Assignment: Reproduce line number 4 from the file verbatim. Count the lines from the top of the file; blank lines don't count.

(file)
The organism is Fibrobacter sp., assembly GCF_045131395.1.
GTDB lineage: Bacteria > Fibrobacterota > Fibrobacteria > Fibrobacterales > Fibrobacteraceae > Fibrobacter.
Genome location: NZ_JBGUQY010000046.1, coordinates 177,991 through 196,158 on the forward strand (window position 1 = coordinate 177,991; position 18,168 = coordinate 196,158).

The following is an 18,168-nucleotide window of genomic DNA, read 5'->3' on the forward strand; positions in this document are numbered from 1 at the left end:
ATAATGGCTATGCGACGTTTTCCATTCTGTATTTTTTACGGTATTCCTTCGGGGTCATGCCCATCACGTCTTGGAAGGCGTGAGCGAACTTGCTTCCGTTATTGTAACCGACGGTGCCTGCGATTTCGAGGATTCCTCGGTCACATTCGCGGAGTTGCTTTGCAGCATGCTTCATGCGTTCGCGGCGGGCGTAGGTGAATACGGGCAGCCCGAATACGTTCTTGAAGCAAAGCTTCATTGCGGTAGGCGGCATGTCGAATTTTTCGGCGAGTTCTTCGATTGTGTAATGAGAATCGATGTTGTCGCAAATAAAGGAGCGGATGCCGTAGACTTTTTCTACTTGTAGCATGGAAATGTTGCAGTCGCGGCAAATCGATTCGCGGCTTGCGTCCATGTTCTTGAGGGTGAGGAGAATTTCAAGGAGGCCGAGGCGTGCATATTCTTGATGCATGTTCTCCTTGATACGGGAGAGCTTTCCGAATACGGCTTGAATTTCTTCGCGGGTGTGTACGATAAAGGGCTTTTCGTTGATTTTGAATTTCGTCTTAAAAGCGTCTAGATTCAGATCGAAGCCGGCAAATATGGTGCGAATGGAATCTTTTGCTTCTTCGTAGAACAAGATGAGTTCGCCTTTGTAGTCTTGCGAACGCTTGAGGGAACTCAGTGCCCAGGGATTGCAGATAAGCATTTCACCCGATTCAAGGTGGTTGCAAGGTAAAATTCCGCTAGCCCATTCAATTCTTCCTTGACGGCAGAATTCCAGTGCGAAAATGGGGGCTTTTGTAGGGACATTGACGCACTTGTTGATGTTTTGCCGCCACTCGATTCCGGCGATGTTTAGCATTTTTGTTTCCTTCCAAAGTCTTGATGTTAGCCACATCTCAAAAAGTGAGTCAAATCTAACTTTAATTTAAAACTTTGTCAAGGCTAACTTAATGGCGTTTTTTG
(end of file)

The following is an 18,168-nucleotide window of genomic DNA, read 5'->3' on the forward strand; positions in this document are numbered from 1 at the left end: